Even if the animal eats a lot of protein, it can still be made protein deficient if it's fed a high calorie diet (lots of fat). This happens because animals only eat to satisfy energy requirements, so they'll eat less of the high calorie feed and consequently eat less protein --> protein deficiency
we have little ability to balance protein intake with requirements
When will the body use protein for energy?
When it's provided in excess of the metabolic requirement
When calorie intake is insufficient
Signs of protein deficiency
Reduced growth rate
Reduced or negative N balance
Reduced efficiency of feed utilization
Reduced serum protein concentration
Edema (in severe cases)
Reduced birth weight of young
Reduced milk production
Reduced synthesis of certain enzymes and hormones
AA deficiency usually causes these same symptoms, but there are some symptoms associated with certain AA deficiencies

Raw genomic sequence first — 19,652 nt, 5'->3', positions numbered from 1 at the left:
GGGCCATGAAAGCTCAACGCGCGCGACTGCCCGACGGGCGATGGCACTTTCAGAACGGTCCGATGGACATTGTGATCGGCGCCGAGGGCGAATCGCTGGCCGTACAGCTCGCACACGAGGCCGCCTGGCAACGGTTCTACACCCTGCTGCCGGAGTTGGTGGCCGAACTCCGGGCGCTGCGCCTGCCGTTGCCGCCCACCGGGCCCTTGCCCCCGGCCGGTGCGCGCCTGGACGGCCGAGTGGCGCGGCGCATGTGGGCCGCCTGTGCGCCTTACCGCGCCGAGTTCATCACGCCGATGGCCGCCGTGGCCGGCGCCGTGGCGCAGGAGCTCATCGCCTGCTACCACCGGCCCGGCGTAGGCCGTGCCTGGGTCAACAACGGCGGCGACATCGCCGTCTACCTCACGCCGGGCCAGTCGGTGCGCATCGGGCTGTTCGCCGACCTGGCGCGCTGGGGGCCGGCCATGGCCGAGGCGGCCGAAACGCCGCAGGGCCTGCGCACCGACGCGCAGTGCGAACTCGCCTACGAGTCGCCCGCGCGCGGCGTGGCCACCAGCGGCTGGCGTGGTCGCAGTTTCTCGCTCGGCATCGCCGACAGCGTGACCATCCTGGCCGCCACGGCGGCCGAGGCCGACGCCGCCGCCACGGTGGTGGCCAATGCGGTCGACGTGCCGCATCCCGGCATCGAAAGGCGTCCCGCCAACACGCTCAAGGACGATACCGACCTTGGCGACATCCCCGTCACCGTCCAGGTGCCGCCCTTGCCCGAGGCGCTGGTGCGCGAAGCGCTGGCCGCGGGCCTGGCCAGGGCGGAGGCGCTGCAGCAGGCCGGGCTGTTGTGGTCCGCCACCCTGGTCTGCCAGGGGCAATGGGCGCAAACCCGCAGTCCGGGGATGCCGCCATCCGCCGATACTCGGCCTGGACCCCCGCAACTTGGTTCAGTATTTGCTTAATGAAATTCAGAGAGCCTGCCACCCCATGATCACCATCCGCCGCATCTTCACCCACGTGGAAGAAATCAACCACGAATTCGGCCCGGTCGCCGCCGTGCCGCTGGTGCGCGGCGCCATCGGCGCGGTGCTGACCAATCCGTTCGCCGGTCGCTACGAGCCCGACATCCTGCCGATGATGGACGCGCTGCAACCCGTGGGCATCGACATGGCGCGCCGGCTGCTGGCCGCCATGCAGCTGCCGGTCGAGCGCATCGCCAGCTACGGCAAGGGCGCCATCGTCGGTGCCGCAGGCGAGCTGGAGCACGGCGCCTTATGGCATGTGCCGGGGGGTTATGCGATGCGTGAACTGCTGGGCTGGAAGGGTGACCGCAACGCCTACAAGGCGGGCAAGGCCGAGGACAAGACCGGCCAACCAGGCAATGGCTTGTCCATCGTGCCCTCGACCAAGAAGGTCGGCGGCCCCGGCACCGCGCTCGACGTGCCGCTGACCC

What happens to other AAs if one is deficient?
Deamination of the remaining amino acids (which results in loss of the ammonia as urea and use of the carbon chain for energy)
This is a big waste of good AAs!
Trp deficiency causes:
Thr or Met deficiency causes:
Lys deficiency in birds causes:
How has recombinant DNA technology changed the way we balance rations for their AA needs?
We've used recombinant DNA technology to make microbes mass produce certain AAs. We can now use these in feed (before, Trp, Thr, and other AAs were only available for $$$$$). Now we can use lower protein diets to provide adequate protein and AAs for growth and other productive functions.
Ideal protein diet
Formulate AA mixtures that exactly match the AA requirement of the animal in a given state of growth and with a particular genotype
What is kwashiorkor?
It's protein deficiency in young human children who are weaned from their mothers milk when the next child comes along
Translates to "first-second", and is a problem in 3rd world countries bc their food doesn't have a lot of protein in it
Symptoms of kwashiorkor